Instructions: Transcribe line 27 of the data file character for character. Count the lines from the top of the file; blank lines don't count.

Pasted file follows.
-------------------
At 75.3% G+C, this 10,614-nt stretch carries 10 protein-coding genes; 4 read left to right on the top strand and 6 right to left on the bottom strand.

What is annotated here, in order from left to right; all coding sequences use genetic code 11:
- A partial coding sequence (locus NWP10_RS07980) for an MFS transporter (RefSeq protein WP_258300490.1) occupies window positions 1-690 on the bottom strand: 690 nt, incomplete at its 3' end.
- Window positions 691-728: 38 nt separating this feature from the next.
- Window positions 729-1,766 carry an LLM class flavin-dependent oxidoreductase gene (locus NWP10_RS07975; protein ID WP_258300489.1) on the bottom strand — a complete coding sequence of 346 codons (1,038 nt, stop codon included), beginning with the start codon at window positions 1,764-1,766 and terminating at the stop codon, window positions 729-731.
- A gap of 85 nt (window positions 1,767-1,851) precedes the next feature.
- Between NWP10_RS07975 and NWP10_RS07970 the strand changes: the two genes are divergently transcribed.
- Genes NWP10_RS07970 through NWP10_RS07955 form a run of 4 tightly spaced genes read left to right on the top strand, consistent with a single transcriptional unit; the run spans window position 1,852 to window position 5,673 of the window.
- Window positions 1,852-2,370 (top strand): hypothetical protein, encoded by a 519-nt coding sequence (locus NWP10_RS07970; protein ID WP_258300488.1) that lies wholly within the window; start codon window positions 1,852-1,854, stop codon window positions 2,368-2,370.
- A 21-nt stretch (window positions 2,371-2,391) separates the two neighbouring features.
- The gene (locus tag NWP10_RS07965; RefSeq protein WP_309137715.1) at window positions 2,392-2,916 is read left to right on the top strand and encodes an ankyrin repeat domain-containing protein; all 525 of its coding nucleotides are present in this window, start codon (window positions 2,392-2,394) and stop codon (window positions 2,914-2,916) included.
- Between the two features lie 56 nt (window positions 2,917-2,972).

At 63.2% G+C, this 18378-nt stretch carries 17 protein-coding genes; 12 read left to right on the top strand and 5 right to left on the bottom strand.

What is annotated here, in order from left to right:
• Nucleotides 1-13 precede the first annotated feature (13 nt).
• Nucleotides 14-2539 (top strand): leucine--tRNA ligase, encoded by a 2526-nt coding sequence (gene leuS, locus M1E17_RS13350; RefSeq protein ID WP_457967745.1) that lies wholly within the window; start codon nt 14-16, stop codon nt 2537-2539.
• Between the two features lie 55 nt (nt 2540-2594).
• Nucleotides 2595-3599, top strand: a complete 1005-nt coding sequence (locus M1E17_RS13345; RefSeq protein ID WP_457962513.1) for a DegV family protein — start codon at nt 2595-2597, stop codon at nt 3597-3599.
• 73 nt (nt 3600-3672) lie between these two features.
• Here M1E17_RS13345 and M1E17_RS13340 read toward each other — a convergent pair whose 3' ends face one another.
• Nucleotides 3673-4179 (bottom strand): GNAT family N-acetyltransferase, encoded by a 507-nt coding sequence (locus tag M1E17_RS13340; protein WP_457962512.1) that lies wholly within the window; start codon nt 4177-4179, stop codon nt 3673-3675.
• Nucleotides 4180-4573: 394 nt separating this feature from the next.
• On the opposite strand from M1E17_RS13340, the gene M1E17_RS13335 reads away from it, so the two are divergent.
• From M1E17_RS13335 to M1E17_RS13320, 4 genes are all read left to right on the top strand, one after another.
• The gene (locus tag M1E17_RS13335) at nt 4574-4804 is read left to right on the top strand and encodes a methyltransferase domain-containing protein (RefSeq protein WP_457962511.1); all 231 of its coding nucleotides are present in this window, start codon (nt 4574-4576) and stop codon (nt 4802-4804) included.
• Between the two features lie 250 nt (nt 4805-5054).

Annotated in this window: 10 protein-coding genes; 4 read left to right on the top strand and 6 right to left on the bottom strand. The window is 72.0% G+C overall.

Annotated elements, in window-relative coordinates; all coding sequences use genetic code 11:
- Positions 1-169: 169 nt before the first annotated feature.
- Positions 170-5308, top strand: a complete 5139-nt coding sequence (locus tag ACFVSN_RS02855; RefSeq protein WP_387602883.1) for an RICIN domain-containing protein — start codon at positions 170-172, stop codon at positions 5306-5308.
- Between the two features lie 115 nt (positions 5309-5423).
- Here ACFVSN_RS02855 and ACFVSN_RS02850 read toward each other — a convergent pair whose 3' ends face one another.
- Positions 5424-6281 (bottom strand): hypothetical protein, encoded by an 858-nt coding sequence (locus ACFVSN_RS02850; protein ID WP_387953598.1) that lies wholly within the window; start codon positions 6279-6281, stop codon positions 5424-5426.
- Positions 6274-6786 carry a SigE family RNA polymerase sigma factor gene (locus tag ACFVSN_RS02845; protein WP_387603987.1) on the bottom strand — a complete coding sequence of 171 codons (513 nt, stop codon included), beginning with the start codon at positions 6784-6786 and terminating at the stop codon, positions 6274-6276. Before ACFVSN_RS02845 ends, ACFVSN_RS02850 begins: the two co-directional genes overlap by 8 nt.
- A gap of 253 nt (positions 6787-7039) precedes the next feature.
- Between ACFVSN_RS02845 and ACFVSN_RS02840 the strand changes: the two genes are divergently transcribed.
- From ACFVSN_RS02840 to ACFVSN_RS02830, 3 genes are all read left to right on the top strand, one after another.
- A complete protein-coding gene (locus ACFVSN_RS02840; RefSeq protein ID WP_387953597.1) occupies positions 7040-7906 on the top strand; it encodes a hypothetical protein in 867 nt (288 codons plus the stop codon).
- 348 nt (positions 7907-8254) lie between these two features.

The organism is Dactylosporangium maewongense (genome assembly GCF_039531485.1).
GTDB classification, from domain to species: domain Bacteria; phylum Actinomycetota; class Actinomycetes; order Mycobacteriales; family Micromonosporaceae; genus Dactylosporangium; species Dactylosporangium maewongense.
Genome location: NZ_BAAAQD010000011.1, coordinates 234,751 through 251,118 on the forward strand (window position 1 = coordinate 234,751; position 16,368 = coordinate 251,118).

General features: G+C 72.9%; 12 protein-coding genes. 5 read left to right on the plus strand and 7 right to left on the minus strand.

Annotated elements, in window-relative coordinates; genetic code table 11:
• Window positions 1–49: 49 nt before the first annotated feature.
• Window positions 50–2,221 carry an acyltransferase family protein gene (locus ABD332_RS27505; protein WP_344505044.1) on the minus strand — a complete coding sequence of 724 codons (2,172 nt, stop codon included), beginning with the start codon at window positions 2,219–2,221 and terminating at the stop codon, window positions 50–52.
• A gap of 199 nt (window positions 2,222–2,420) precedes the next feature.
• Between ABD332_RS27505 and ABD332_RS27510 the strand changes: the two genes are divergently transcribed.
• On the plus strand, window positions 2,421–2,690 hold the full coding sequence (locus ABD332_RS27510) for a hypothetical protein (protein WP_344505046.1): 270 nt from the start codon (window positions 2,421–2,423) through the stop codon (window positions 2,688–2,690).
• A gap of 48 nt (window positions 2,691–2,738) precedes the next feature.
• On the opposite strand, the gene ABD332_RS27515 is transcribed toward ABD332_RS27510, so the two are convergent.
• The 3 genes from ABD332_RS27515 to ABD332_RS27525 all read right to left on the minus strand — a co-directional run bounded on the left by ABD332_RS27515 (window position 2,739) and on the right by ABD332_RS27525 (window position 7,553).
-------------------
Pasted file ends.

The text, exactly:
Annotated in this window: 10 protein-coding genes; 4 read left to right on the top strand and 6 right to left on the bottom strand. The window is 72.0% G+C overall.